Choosing the right growing medium isn't a decision to be made lightly because it will determine the success of your grow and save a lot of headaches in the long run. If you are like many first-time growers and have no idea where to start, enjoy our list of the pros and cons of growing in soil, coir, rockwool, expanded clay granules and aeroponics.

Soil

There was a time when soil was the first choice for many growers, but with more and more products hitting the market, making this a more difficult choice. You should first consider things like aeration and permeability, as these will help the overall well-being of your plants. The main role of this growing medium is boosting the development of the root system.

Soil

Most commercial soil mixes on the market consist of:

Black peat – organic matter that is heavier and less fibrous than white peat
White peat - moss with high water retention
Perlite – retains moisture but 

improves drainage by aerating the soil 
Vermicompost – organic fertilizer rich in nitrogen and made up of worm droppings that is especially useful during the flowering period.

We recommend soil for beginner growers because it acts as a good buffer with a more stable pH than other mediums. This gives new growers a larger margin of error and more reliable grows. 

Coir

Coir is an inert substrate that is extracted from the husk of coconuts, in the form of powder or its natural form, and is perfect for hydroponics.

Growing in coir is faster thanks to its aeration capacity, which results in more vigorous root development and the presence of a specific fungi that strengthens the immune system of plants by boosting microbial life. Unfortunately, it dries out much quicker and requires more frequent watering. This grow medium is definitely for more experienced growers because being an inert medium, it requires you to constantly adjust EC and pH levels at every watering.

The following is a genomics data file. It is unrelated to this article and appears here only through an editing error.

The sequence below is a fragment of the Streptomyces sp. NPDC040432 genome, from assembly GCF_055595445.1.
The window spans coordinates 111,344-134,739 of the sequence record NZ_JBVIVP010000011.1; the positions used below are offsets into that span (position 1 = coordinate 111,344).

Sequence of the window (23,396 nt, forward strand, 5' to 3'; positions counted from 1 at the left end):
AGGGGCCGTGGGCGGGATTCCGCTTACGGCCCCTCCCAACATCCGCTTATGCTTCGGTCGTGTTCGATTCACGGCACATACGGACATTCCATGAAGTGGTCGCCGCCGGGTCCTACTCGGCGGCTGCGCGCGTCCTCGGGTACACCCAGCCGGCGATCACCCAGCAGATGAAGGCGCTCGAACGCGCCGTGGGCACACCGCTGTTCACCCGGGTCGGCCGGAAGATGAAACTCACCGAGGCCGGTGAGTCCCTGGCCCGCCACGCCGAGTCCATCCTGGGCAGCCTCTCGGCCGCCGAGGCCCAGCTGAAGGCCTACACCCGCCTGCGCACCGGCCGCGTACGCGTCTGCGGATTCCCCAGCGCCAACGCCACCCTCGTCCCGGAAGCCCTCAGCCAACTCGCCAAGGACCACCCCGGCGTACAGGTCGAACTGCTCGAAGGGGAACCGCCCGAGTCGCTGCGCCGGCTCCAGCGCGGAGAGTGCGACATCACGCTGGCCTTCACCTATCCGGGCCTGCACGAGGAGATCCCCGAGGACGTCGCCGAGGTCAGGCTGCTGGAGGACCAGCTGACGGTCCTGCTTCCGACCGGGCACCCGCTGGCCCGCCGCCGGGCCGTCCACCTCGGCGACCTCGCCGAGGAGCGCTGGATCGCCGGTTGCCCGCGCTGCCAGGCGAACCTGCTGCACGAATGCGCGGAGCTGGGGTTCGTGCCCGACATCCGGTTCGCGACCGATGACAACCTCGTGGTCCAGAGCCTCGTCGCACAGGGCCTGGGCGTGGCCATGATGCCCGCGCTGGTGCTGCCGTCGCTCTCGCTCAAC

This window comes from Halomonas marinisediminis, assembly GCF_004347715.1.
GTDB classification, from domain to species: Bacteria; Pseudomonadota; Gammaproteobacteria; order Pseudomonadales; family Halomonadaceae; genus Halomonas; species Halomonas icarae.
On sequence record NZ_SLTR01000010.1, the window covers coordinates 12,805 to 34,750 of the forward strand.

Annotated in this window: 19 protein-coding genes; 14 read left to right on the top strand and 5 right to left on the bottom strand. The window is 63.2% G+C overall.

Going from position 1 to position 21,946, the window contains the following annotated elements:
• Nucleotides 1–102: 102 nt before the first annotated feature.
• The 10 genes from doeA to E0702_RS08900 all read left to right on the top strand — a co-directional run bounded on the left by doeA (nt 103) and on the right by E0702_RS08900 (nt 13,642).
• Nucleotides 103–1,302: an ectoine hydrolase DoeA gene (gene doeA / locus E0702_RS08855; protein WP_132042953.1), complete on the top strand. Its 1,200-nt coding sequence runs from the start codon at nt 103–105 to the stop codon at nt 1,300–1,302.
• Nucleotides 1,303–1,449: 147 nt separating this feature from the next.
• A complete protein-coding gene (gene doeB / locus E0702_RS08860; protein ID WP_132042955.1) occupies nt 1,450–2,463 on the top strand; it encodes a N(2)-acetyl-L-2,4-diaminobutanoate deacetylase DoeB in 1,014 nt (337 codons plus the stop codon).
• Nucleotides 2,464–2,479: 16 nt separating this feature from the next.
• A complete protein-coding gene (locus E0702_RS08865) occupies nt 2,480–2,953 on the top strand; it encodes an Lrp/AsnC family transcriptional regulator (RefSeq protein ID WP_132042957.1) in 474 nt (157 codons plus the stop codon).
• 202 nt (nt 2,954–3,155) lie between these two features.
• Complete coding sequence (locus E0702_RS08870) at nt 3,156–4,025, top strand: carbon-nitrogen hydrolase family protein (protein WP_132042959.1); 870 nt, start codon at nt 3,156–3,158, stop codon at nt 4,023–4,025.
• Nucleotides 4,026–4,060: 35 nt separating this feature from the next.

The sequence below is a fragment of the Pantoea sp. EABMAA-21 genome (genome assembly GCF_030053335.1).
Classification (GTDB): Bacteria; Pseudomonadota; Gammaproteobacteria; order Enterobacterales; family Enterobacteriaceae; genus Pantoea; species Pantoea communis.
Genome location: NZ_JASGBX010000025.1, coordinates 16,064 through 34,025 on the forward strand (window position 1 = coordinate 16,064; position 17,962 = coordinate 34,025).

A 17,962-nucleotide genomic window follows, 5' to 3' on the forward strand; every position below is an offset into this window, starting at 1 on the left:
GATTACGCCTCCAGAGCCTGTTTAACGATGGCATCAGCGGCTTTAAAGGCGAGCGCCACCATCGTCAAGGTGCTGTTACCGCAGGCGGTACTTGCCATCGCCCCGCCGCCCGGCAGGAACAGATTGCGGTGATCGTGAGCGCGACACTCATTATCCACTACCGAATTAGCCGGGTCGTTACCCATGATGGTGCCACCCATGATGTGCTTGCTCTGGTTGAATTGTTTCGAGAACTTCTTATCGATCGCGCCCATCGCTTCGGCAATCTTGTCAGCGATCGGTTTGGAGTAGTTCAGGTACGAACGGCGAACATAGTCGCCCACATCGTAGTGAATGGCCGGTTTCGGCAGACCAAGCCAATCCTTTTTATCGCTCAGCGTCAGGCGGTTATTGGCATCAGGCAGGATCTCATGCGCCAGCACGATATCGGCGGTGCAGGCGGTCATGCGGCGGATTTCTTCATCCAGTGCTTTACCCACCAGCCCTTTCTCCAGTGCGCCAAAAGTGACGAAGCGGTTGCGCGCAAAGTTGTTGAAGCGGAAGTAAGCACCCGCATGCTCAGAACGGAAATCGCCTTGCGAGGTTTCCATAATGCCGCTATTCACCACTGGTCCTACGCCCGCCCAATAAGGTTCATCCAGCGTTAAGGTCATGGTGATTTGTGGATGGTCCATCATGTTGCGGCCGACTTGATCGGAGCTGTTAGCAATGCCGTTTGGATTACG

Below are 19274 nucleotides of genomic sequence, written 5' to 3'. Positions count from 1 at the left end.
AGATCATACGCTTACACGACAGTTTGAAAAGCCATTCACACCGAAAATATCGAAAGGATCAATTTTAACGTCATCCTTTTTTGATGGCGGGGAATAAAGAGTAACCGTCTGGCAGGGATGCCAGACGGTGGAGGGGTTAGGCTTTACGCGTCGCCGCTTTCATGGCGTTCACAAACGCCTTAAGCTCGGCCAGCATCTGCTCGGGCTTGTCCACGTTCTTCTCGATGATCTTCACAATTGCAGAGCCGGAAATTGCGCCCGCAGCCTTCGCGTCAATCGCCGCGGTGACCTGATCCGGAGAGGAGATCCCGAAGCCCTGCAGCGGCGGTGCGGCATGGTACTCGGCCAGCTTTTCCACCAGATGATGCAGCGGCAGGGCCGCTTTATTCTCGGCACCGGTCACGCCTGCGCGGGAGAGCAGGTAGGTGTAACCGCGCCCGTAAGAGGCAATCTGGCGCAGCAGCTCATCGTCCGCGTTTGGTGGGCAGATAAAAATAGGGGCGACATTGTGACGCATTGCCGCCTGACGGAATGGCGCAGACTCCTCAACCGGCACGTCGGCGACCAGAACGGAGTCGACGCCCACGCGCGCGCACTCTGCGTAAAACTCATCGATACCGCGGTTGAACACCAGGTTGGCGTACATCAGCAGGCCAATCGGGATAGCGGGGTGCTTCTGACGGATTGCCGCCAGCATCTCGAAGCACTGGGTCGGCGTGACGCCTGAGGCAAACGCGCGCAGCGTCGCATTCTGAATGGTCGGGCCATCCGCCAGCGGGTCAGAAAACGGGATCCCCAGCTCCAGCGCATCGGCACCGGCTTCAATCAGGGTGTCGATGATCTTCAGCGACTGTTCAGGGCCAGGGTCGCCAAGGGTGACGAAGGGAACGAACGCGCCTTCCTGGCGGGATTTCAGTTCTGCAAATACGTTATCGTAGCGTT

Coir

Rockwool

Rockwool is manufactured from volcanic rock and has a pH of about 7. Like coir, rockwool offers high aeration capacity which provides fast crop, but you must monitor the pH and EC levels of the nutrient solution for rockwood often and is recommended for growers experienced in hydroponics. The benefit of rockwool over coir is that it requires much less watering that coir, but this inert substrate requires pH adjustment before use, so you will need to leave the rocks to soak in a solution with a pH of 5.5 and an EC of 0.5-0.6 for 24 hours before sowing your seeds.

Rockwool

 

Rockwool is manufactured from volcanic rock (basalt), which is heated until liquid (around 1,600 ºC) and moulded into its final shape through mechanical processing.

With a pH of about 7, this inert substrate requires pH adjustment before use. To do so, you will need to leave the rocks to soak in a solution with a pH of 5.5 and an EC of 0.5-0.6 for 24 hours, after which you will be able to sow your seeds. The pH and EC levels of the nutrient solution for rockwool are the same as for coir and require constant monitoring as well, so we recommend this medium only to growers with some experience in hydroponics.

Just like coir, the main benefit of rockwool is its high aeration capacity, which results in faster crops. Accordingly, you will have to be as thorough as with coir when it comes to watering, ensuring a good moistening/drying balance for optimal results. And, again, you won’t have to replace the rockwool before replanting provided you wash it well after harvesting.

Clay Pebbles

Expanded clay granules dramatically reduce the length of the growing cycle thanks to their high aeration capacity, much like rockwool and coir, but does not retain any moister so is often used in partnership with those other substrates.  

Clay Pebbles

If you use clay pebbles, you will have to replace the water about four times to ensure proper cleaning and pH adjustment or else you can expect to face major pH and EC fluctuations. 

 

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